Study gauges concerns about climate change in Great Lakes coastal communities
Participating in outdoor recreation appears to have impact on climate change beliefs.
Coastal communities and sensitive coastal ecosystems experience a variety of weather-related impacts that are influenced by changing climatic conditions. Michigan State University professor Patricia Norris with students Brockton Feltman and Jessica Batanian have published their findings on Northern Michigan residents’ opinions about climate change in the Journal of Great Lakes Research.
The study, funded by Michigan Sea Grant and partners, replicated the “Six Americas of Global Warming” to understand survey respondents in the Grand Traverse Bay region. The “Six Americas” framework assesses individual beliefs about, concern about, and level of engagement with climate change to characterize belief typologies on a spectrum of:
Range of responses
The authors found nearly 70 percent of those living in the Grand Traverse Bay region, an area dominated by agricultural land use and highly dependent upon natural resource tourism, were categorized as “Cautious, Concerned, or Alarmed” about the issue. Furthermore, the percentage of individuals in the “Doubtful” category (almost 10 percent) was lower than the 2012 national average (13 percent), but the percentage of those in the “Dismissive” category (15 percent) was higher than the 2012 national average (8 percent). The authors attributed this rather large range of responses to the fact residents were surveyed during the summer immediately following the “polar vortex” during the 2013-2014 winter months, and individuals in the area are very attuned to local weather changes.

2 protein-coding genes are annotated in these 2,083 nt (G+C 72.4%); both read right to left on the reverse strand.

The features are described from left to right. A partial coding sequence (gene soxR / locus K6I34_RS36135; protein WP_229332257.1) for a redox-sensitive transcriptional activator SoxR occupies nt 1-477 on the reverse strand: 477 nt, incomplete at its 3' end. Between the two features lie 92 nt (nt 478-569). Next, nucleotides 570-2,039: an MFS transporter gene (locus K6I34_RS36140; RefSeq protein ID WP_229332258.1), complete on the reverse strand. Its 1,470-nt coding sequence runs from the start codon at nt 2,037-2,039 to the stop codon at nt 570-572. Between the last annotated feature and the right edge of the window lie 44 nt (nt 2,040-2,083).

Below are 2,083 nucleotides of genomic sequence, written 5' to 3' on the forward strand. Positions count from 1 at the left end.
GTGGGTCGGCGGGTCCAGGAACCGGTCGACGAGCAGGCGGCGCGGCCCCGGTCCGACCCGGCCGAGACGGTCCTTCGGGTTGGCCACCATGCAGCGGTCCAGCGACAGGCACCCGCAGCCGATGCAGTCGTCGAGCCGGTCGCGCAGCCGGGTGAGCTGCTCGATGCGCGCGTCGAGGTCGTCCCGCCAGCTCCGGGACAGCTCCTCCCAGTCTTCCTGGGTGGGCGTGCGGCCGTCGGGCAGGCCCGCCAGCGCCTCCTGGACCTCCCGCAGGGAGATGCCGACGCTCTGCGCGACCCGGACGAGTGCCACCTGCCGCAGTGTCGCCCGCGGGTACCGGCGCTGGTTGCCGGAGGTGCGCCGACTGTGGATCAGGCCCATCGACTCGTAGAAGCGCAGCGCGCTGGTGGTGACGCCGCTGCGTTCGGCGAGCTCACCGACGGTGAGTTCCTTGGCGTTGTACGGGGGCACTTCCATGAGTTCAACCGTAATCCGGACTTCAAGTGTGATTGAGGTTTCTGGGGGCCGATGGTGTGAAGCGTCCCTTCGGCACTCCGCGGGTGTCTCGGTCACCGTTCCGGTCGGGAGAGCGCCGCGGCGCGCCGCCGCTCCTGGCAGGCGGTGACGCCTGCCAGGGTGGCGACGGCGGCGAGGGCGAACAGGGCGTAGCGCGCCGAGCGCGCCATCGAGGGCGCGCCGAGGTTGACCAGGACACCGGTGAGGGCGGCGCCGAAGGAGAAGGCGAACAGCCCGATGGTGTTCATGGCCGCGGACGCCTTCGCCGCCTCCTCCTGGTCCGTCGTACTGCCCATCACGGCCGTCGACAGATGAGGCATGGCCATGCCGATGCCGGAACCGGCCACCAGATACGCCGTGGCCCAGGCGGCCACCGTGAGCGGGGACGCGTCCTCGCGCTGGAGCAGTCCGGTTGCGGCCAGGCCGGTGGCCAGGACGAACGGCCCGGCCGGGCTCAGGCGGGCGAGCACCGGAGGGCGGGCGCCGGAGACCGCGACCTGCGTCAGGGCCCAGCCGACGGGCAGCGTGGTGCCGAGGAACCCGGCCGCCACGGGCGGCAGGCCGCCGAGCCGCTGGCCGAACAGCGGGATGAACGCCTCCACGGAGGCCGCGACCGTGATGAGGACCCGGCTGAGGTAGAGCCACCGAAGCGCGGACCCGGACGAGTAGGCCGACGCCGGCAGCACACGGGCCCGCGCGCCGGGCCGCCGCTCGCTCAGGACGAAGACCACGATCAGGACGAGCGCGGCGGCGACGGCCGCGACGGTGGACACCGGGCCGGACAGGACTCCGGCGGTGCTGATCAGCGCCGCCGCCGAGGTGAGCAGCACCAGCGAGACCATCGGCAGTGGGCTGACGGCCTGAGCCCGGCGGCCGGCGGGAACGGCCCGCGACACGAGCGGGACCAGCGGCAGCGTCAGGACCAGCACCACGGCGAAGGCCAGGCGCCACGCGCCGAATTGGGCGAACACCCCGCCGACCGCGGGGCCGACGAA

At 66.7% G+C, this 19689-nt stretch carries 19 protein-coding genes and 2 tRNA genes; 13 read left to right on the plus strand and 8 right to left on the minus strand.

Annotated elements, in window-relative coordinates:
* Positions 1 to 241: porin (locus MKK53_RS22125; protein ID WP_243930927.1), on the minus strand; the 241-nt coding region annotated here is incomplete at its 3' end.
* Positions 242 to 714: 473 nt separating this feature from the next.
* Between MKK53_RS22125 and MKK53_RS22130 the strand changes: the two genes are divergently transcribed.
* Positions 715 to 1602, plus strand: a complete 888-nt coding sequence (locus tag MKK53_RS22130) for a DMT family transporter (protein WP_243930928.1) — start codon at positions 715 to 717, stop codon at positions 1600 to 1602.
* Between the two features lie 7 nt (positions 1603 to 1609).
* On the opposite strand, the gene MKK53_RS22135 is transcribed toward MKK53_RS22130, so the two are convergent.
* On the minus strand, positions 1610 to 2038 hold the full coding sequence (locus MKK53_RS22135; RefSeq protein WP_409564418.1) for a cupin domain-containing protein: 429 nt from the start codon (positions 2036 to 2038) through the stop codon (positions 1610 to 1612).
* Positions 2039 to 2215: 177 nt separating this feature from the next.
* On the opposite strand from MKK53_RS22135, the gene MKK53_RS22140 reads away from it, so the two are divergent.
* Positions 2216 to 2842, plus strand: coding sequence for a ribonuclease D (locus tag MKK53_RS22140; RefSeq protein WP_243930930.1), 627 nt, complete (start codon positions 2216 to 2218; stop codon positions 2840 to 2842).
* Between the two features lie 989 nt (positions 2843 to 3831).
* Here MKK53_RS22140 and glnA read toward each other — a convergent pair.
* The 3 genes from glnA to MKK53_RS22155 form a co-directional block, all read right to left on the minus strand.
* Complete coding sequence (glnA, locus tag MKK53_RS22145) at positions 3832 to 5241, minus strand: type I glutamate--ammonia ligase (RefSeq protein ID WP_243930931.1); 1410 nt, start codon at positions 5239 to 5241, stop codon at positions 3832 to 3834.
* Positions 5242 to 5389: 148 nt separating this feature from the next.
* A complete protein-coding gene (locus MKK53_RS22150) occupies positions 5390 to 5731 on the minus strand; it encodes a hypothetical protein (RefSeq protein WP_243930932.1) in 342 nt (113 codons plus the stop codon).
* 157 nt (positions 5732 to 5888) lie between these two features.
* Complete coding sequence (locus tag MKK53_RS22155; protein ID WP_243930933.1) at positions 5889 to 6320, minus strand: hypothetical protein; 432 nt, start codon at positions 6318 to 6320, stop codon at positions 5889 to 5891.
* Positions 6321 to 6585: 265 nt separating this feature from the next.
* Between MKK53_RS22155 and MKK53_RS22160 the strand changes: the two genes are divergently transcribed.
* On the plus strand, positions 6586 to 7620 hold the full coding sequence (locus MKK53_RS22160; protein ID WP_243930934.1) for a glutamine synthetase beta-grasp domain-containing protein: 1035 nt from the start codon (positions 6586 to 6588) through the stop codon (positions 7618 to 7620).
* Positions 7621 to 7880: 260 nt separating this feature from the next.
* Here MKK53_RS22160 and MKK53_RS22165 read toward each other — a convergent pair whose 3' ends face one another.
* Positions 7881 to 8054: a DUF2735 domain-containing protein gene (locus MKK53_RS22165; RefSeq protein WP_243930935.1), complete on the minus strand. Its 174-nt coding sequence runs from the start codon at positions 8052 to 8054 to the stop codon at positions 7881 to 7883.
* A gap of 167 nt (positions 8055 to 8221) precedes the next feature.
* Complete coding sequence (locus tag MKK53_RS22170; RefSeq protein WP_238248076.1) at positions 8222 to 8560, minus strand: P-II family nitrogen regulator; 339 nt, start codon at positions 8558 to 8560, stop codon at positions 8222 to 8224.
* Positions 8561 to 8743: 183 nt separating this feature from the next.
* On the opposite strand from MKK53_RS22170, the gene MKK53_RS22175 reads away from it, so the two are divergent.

Outdoor recreation plays role in awareness
There is also evidence that different sociodemographic characteristics are associated with the “Six Americas” categories. For example, the authors found that greater involvement in outdoor recreation activities, higher levels of education, and lower levels of income were associated with the “Cautious, Concerned, and Alarmed” categories. On the other hand, males and older individuals tended to be more dismissive of or disengaged with climate change than their counterparts.
Perhaps encouraging people to participate in outdoor activities, appealing to residents’ sense of altruism, providing practical environmentally friendly alternatives, or considering different approaches to informing community members about climate change will all be useful strategies to prepare for an uncertain future.
Michigan Sea Grant helps to foster economic growth and protect Michigan’s coastal, Great Lakes resources through education, research and outreach. A collaborative effort of the University of Michigan and Michigan State University and its MSU Extension, Michigan Sea Grant is part of the NOAA-National Sea Grant network of 33 university-based programs.